By Michael Kuser
RENSSELAER, N.Y. — An independent study suggests New York’s effort to price carbon into its electricity market could result in reduced CO2 emissions from generators in neighboring areas, rather than an uptick due to “carbon leakage,” the state’s Integrating Public Policy Task Force (IPPTF) learned Monday.
That so-called “negative leakage” in other parts of the Eastern Interconnection would be the result of electricity price changes that very slightly favor natural gas over coal generation, analysis by the nonprofit Resources for the Future (RFF) found.
At the IPPTF’s Sept. 24 meeting, RFF’s Dan Shawhan presented the study, which modeled the impact of carbon pricing on emissions and prices in New York and neighboring regions based on expectations for 2025. The group used its own Engineering, Economic and Environmental Electricity Simulation Tool (E4ST) to project effects in New York and throughout the interconnection.
In terms of 2025 dollars, the study estimates an environmental benefit of $288 million per year, mostly from a slight reduction in emissions outside New York, and a net total benefit of $279 million per year.
Because New York will have no coal-fired capacity in 2025, less than a quarter of the estimated environmental benefit is from NOx and SO2 emission reductions, Shawhan said. Estimated SO2 damage actually increases slightly because a carbon charge would shift some emissions to locations that cause larger estimated health damage per pound emitted.
Excluding the positive environmental benefits, collective end-user costs in New York come in at $562 million per year, equivalent to $3.60/MWh, with a “somewhat smaller profit gain” for New York generators.
The study estimates a 0.9% reduction in generator CO2 emissions in the state and a 0.2% increase in in-state generation. RFF attributes a 1.1% reduction in New York power sector CO2 emission intensity primarily to equalizing the CO2 emission price applied to in-state fossil fuel generators both exempt from and subject to the Regional Greenhouse Gas Initiative. A carbon charge would reduce damage from New York generator emissions by $17.4 million per year. With the RPS still binding in 2025, the study finds no change in the state’s volume of renewable generation due to carbon pricing.
The study estimates an LBMP price increase of approximately $20/MWh in zones A-E, $22/MWh in zones F-I, and $23/MWh in zones J and K, while the renewable energy credit price would drop from $45.88/MWh to $27.28/MWh, and the zero-emissions credit (ZEC) price would plummet from $13.64/MWh to zero.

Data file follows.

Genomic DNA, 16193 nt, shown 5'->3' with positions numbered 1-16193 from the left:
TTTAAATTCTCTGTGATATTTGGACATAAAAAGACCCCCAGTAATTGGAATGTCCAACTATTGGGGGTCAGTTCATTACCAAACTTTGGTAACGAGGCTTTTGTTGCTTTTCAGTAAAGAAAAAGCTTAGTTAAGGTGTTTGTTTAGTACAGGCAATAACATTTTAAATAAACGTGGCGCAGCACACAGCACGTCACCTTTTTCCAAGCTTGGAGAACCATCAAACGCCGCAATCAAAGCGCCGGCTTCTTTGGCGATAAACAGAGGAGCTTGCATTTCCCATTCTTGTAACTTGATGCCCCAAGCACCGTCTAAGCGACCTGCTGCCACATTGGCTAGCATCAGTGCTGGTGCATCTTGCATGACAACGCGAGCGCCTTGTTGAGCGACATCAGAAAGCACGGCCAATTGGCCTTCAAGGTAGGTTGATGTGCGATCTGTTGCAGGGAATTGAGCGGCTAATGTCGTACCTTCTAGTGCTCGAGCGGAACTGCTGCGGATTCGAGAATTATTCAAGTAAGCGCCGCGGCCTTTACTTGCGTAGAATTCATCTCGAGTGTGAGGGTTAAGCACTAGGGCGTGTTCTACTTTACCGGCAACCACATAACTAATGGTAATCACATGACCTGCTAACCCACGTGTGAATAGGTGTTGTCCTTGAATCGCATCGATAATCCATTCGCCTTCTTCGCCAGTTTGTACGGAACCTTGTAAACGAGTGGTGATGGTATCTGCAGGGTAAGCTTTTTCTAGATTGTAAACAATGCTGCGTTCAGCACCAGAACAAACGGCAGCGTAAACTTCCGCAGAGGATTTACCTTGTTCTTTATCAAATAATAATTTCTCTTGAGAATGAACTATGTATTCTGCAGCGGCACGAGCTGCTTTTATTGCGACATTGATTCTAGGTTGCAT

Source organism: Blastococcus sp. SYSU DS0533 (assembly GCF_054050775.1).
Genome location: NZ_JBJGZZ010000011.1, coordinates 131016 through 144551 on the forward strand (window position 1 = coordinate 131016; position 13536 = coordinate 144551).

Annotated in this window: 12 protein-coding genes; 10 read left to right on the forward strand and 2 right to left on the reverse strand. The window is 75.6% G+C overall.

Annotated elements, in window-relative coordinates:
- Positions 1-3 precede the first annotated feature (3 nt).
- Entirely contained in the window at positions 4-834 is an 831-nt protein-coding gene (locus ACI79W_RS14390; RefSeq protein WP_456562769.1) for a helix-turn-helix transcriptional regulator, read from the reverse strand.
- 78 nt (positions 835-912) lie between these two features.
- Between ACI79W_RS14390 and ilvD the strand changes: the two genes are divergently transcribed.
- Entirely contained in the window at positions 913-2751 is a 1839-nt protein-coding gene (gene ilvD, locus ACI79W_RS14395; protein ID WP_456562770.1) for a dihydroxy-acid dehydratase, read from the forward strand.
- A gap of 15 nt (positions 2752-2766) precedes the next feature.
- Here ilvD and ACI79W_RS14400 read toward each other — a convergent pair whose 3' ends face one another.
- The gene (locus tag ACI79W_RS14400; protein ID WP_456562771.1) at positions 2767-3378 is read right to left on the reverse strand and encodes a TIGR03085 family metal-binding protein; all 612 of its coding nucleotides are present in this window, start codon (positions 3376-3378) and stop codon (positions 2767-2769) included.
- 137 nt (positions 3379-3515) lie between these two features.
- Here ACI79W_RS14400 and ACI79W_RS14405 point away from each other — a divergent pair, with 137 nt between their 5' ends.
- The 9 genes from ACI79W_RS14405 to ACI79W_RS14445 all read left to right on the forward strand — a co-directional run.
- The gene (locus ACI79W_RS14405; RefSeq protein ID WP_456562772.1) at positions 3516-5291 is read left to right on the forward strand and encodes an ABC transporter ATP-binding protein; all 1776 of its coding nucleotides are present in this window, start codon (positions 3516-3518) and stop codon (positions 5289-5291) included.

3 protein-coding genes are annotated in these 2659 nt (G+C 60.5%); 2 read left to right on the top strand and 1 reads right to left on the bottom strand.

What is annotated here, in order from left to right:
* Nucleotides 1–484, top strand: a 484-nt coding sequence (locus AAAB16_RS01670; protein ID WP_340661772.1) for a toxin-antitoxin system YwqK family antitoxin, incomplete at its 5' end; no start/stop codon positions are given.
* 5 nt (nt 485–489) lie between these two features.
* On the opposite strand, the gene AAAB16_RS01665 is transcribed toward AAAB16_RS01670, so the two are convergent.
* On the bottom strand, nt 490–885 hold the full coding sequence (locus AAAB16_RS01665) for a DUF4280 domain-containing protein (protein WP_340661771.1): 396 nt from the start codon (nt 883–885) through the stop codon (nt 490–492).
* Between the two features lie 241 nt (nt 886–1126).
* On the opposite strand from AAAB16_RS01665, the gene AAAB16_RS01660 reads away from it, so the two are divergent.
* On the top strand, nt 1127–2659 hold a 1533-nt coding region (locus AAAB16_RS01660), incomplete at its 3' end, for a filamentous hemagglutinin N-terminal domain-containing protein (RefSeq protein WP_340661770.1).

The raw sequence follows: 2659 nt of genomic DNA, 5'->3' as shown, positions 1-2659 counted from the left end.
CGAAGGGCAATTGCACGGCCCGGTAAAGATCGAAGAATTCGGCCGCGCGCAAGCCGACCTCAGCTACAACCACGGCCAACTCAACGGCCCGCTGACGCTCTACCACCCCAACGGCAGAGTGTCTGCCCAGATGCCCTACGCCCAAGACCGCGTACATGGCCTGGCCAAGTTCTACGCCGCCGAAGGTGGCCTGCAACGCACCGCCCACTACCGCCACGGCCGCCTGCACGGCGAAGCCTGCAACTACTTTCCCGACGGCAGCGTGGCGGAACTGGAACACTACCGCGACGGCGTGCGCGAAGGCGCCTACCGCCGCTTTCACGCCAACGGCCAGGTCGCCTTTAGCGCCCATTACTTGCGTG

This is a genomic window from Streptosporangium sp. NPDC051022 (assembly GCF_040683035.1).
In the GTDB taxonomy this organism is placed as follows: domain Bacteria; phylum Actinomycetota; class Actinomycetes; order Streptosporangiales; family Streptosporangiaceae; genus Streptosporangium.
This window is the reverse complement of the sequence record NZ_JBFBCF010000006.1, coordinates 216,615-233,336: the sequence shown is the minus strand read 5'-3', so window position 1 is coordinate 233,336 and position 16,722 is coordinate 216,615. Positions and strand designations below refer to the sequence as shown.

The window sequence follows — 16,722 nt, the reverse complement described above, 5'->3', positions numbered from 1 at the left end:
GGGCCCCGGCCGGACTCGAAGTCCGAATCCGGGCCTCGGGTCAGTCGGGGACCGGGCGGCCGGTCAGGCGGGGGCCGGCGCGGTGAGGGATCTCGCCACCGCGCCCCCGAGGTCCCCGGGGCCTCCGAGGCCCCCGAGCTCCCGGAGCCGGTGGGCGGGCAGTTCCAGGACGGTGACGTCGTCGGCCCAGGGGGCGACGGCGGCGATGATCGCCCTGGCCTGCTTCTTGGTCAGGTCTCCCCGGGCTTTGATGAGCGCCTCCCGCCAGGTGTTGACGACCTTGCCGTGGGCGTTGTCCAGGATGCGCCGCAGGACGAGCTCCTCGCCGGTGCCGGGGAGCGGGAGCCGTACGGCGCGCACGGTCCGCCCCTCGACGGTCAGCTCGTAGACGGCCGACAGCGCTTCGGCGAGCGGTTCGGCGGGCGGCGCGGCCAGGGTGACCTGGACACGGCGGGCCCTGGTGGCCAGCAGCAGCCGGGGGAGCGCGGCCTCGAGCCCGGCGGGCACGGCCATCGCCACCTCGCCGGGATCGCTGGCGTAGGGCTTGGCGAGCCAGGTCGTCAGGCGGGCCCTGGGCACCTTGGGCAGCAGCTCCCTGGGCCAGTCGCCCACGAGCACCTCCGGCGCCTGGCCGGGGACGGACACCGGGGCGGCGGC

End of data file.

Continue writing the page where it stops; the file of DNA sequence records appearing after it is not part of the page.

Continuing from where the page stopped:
Upstate nuclear unit revenue would climb under the model from $65/MWh to $67/MWh, while the RGGI price would rise slightly, from $11.28 to $11.90 per ton CO2.
Couch White attorney Michael Mager, who represents Multiple Intervenors, a coalition of large industrial, commercial and institutional energy customers, said: “If one were to rely on your study results to decide whether New York should do this or not, it would be tough to make that decision on a single-year snapshot, so I’m trying to get a feeling for whether your model is likely to produce consistent results over time.”
“I think of this as an approximation of the average effect over the multiyear period … however, it is not exactly the same as what we would get if we simulated each of those years,” Shawhan replied.
The Brattle Group’s Sam Newell presented analysis on carbon revenue allocation — the process of crediting carbon prices back to electricity consumers. The analysis shows the implications of four alternative allocation approaches that NYISO had proposed and provides a spectrum of options along two competing allocation objectives: to align LBMPs with the marginal cost of serving load while avoiding major cost shifts among customers.
“As soon as you get into debating how best to allocate money, that’s a very difficult discussion,” Newell said.
Newell said transmission constraints into New York City represent one of the key challenges related to allocation.